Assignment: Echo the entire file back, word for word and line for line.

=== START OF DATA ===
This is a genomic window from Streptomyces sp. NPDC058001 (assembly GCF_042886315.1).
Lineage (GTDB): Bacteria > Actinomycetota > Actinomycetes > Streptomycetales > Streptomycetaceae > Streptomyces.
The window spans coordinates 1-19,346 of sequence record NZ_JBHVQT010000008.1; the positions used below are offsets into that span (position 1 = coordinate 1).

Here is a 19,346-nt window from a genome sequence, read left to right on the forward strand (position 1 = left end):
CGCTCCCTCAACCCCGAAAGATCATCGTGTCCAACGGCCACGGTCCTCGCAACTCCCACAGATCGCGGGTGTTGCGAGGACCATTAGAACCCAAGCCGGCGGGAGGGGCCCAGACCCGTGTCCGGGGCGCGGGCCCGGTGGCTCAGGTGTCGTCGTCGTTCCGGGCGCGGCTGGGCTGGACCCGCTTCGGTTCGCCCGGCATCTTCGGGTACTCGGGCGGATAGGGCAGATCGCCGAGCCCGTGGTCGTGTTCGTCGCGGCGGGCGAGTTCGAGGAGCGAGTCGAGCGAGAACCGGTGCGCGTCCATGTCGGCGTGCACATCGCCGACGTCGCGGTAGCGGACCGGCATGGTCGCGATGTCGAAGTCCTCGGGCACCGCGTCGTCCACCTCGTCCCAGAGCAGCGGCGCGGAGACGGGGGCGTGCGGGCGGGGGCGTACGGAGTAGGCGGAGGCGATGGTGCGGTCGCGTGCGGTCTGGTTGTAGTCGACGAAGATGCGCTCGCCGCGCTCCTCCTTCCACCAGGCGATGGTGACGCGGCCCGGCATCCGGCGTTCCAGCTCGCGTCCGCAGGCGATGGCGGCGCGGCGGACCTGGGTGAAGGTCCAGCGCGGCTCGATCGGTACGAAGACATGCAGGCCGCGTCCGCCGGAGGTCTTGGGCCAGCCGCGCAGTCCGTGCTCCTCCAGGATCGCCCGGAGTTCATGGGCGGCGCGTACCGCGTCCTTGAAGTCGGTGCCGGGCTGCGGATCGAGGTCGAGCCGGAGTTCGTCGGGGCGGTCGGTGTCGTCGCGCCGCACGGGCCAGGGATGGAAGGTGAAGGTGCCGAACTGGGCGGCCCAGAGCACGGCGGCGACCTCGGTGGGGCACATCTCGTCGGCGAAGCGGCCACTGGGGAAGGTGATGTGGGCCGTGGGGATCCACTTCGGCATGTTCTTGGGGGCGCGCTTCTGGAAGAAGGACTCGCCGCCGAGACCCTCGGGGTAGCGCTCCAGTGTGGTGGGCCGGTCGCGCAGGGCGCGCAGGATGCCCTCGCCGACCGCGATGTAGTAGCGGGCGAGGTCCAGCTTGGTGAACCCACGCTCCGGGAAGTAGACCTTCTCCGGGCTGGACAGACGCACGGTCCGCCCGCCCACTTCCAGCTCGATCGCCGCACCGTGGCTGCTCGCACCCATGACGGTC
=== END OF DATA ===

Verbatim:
This is a genomic window from Streptomyces sp. NPDC058001 (assembly GCF_042886315.1).
Lineage (GTDB): Bacteria > Actinomycetota > Actinomycetes > Streptomycetales > Streptomycetaceae > Streptomyces.
The window spans coordinates 1-19,346 of sequence record NZ_JBHVQT010000008.1; the positions used below are offsets into that span (position 1 = coordinate 1).

Here is a 19,346-nt window from a genome sequence, read left to right on the forward strand (position 1 = left end):
CGCTCCCTCAACCCCGAAAGATCATCGTGTCCAACGGCCACGGTCCTCGCAACTCCCACAGATCGCGGGTGTTGCGAGGACCATTAGAACCCAAGCCGGCGGGAGGGGCCCAGACCCGTGTCCGGGGCGCGGGCCCGGTGGCTCAGGTGTCGTCGTCGTTCCGGGCGCGGCTGGGCTGGACCCGCTTCGGTTCGCCCGGCATCTTCGGGTACTCGGGCGGATAGGGCAGATCGCCGAGCCCGTGGTCGTGTTCGTCGCGGCGGGCGAGTTCGAGGAGCGAGTCGAGCGAGAACCGGTGCGCGTCCATGTCGGCGTGCACATCGCCGACGTCGCGGTAGCGGACCGGCATGGTCGCGATGTCGAAGTCCTCGGGCACCGCGTCGTCCACCTCGTCCCAGAGCAGCGGCGCGGAGACGGGGGCGTGCGGGCGGGGGCGTACGGAGTAGGCGGAGGCGATGGTGCGGTCGCGTGCGGTCTGGTTGTAGTCGACGAAGATGCGCTCGCCGCGCTCCTCCTTCCACCAGGCGATGGTGACGCGGCCCGGCATCCGGCGTTCCAGCTCGCGTCCGCAGGCGATGGCGGCGCGGCGGACCTGGGTGAAGGTCCAGCGCGGCTCGATCGGTACGAAGACATGCAGGCCGCGTCCGCCGGAGGTCTTGGGCCAGCCGCGCAGTCCGTGCTCCTCCAGGATCGCCCGGAGTTCATGGGCGGCGCGTACCGCGTCCTTGAAGTCGGTGCCGGGCTGCGGATCGAGGTCGAGCCGGAGTTCGTCGGGGCGGTCGGTGTCGTCGCGCCGCACGGGCCAGGGATGGAAGGTGAAGGTGCCGAACTGGGCGGCCCAGAGCACGGCGGCGACCTCGGTGGGGCACATCTCGTCGGCGAAGCGGCCACTGGGGAAGGTGATGTGGGCCGTGGGGATCCACTTCGGCATGTTCTTGGGGGCGCGCTTCTGGAAGAAGGACTCGCCGCCGAGACCCTCGGGGTAGCGCTCCAGTGTGGTGGGCCGGTCGCGCAGGGCGCGCAGGATGCCCTCGCCGACCGCGATGTAGTAGCGGGCGAGGTCCAGCTTGGTGAACCCACGCTCCGGGAAGTAGACCTTCTCCGGGCTGGACAGACGCACGGTCCGCCCGCCCACTTCCAGCTCGATCGCCGCACCGTGGCTGCTCGCACCCATGACGGTC